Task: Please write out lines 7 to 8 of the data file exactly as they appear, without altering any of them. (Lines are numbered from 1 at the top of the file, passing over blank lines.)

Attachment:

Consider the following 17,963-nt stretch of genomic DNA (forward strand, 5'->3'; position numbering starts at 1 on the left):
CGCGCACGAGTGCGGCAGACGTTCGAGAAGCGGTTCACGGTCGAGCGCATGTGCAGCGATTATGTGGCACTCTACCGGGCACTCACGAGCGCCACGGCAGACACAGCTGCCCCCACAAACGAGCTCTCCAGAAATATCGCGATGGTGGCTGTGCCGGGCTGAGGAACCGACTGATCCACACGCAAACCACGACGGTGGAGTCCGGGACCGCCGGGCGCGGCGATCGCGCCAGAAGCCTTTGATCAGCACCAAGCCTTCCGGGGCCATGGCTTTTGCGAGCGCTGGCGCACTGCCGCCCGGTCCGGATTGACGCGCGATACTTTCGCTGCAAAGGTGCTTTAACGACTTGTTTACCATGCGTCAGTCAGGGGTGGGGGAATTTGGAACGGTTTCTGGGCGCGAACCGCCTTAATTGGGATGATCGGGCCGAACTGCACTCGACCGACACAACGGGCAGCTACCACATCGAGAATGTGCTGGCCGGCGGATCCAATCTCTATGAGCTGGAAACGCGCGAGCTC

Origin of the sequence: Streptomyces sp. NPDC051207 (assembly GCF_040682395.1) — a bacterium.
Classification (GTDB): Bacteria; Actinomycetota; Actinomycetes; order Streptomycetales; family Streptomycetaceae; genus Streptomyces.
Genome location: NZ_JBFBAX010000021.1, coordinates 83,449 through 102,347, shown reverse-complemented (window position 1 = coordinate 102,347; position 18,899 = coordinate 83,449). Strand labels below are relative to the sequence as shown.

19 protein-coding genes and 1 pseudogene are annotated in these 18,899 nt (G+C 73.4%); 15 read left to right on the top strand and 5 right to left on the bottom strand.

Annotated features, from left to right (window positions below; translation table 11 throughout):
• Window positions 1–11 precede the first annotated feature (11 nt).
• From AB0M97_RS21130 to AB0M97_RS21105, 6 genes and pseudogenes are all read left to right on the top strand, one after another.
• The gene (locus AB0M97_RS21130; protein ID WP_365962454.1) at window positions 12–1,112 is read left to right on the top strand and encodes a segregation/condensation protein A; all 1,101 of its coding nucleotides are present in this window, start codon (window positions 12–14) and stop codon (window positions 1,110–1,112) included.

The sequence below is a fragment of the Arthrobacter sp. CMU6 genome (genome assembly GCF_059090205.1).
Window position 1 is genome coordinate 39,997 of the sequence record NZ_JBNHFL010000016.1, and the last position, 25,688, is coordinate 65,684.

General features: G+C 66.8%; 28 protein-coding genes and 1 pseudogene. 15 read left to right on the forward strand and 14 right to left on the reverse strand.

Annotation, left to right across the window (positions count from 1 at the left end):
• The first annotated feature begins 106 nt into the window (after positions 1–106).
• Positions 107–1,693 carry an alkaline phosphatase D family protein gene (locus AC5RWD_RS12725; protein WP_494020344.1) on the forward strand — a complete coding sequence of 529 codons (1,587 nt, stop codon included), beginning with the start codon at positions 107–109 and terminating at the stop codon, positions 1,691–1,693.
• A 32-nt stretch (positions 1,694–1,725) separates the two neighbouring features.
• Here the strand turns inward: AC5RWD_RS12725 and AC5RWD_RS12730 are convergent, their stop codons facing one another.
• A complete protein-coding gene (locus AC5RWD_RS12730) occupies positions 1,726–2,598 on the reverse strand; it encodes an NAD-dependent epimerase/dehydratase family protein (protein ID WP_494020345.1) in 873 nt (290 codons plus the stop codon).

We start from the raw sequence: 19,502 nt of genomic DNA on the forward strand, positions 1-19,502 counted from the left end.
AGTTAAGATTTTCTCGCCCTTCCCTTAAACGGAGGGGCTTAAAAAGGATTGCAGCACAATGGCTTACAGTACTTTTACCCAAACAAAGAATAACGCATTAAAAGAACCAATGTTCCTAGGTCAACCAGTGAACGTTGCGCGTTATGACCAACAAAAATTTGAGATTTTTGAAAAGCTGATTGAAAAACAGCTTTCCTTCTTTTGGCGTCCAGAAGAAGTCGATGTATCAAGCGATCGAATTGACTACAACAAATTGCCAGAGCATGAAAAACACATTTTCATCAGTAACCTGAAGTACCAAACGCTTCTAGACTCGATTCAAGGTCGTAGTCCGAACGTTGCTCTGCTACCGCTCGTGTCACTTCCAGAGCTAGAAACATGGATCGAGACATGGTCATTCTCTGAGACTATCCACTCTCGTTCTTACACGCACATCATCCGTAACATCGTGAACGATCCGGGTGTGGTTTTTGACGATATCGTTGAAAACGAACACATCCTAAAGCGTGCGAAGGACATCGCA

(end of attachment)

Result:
Annotated features, from left to right (window positions below; translation table 11 throughout):
• Window positions 1–11 precede the first annotated feature (11 nt).